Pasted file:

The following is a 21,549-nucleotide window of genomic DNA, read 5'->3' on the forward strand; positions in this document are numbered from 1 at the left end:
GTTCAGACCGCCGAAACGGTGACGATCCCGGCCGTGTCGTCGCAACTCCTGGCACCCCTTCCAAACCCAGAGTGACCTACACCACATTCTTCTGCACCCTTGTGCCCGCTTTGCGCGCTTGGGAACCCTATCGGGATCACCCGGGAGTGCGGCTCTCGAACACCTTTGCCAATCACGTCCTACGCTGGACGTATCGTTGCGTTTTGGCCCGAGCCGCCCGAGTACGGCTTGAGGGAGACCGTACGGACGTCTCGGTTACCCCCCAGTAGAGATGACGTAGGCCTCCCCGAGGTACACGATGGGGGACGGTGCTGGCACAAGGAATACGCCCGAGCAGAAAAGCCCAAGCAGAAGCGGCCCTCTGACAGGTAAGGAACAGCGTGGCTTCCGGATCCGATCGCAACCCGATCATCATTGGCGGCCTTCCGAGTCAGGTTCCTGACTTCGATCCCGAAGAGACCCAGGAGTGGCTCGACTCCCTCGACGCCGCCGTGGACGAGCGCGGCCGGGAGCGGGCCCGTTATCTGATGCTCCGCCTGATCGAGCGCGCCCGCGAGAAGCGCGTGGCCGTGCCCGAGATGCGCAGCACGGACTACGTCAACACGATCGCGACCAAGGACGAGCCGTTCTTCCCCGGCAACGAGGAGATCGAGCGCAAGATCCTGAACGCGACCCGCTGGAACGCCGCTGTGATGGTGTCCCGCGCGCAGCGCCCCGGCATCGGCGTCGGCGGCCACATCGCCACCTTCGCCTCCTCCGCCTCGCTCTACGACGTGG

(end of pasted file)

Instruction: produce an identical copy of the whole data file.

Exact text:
The following is a 21,549-nucleotide window of genomic DNA, read 5'->3' on the forward strand; positions in this document are numbered from 1 at the left end:
GTTCAGACCGCCGAAACGGTGACGATCCCGGCCGTGTCGTCGCAACTCCTGGCACCCCTTCCAAACCCAGAGTGACCTACACCACATTCTTCTGCACCCTTGTGCCCGCTTTGCGCGCTTGGGAACCCTATCGGGATCACCCGGGAGTGCGGCTCTCGAACACCTTTGCCAATCACGTCCTACGCTGGACGTATCGTTGCGTTTTGGCCCGAGCCGCCCGAGTACGGCTTGAGGGAGACCGTACGGACGTCTCGGTTACCCCCCAGTAGAGATGACGTAGGCCTCCCCGAGGTACACGATGGGGGACGGTGCTGGCACAAGGAATACGCCCGAGCAGAAAAGCCCAAGCAGAAGCGGCCCTCTGACAGGTAAGGAACAGCGTGGCTTCCGGATCCGATCGCAACCCGATCATCATTGGCGGCCTTCCGAGTCAGGTTCCTGACTTCGATCCCGAAGAGACCCAGGAGTGGCTCGACTCCCTCGACGCCGCCGTGGACGAGCGCGGCCGGGAGCGGGCCCGTTATCTGATGCTCCGCCTGATCGAGCGCGCCCGCGAGAAGCGCGTGGCCGTGCCCGAGATGCGCAGCACGGACTACGTCAACACGATCGCGACCAAGGACGAGCCGTTCTTCCCCGGCAACGAGGAGATCGAGCGCAAGATCCTGAACGCGACCCGCTGGAACGCCGCTGTGATGGTGTCCCGCGCGCAGCGCCCCGGCATCGGCGTCGGCGGCCACATCGCCACCTTCGCCTCCTCCGCCTCGCTCTACGACGTGG